Click here to close Hello! We notice that you are using Internet Explorer, which is not supported by Xenbase and may cause the site to display incorrectly. We suggest using a current version of Chrome, FireFox, or Safari.
XB-ART-31278
J Comp Neurol 1980 Nov 01;1941:235-87. doi: 10.1002/cne.901940112.
Show Gene links Show Anatomy links

Growth of a limb spinal nerve: an ultrastructural study.

Prestige MC , Wilson MA .


Abstract
A quantitative study of the delivery of nerve fibres to the developing limb has been made. Electron microscope (EM) sections of SN 9 in Xenopus were taken at close intervals between dorsal root ganglion and limb-bud. Numbers and types of axons in each section were counted. Counts declined steadily with distance from the ganglion towards the base of the limb. This is large due to some axons not having grown the full distance at the time of fixation. The slope corresponded with an outgrowth velocity of 0.5 mm a day, without branching. Distally, at stages 50 and 51, but not at stages 49 and 54, the decline was reversed, and a peak of axon number was found. This is strong evidence for axon branching in this region. Since this took place at least one stage before SN 9 bifurcated, and since the bifurcation was distal to the branching when it did appear, it is suggested that axon branching at a nerve bifurcation might be part of a trial-and-error mechanism for pathway selection. Observations were made on the sheath surrounding the nerve, and on its assembly. Initially, axons grow out naked and not parallel; Schwann cells migrate after the growing front. Processes of these cells collect individual axons, and transfer them inwards to form the primitive parallel fibre bundle, enclosed by a family of Schwann cells. Myelination later occurs in a similar manner: Schwann-cell processes extend into a bundle of naked axons and eventually encircle a single transitional axon, with one Schwann cell eventually containing many such axons. Finally comes the stage of promyelin, in which a single Schwann cell encircles a single axon. Myelin whorls are then formed from this complex.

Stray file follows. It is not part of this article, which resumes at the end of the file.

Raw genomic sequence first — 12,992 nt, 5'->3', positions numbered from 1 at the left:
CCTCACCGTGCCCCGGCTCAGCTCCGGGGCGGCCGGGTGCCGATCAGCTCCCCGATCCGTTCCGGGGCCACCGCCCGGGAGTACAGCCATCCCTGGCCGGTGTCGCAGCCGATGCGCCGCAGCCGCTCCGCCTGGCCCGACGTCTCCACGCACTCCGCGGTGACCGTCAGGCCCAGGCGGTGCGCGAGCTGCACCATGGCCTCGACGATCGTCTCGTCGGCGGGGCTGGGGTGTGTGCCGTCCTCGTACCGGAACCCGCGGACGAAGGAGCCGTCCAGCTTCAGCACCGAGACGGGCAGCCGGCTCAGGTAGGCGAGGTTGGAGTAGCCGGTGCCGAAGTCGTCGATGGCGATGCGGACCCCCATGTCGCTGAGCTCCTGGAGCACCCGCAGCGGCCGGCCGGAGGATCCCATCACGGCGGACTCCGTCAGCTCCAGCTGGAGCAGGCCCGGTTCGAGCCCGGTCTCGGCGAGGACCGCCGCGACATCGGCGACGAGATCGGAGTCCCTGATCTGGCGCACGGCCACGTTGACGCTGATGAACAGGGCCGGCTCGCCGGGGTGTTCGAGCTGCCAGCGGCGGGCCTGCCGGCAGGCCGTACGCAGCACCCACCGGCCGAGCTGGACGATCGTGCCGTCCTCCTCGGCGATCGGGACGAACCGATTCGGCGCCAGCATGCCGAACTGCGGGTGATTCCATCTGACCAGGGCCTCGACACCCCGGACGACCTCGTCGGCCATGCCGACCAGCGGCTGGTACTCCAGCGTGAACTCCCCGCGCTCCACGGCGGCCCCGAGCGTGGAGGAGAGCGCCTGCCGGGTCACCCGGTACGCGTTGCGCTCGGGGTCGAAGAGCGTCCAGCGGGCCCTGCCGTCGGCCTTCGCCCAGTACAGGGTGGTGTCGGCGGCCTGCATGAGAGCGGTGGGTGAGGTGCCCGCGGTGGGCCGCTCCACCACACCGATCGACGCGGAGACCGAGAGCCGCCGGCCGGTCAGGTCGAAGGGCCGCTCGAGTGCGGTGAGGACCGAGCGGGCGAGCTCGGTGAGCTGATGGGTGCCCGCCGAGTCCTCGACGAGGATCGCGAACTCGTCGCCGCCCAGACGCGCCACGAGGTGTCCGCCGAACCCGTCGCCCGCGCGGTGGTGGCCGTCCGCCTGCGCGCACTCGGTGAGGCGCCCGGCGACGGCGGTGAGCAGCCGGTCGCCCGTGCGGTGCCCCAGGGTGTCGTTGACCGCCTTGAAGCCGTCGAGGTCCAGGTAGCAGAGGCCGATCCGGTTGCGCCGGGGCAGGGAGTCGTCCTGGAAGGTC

PubMed ID: 7440797
Article link: J Comp Neurol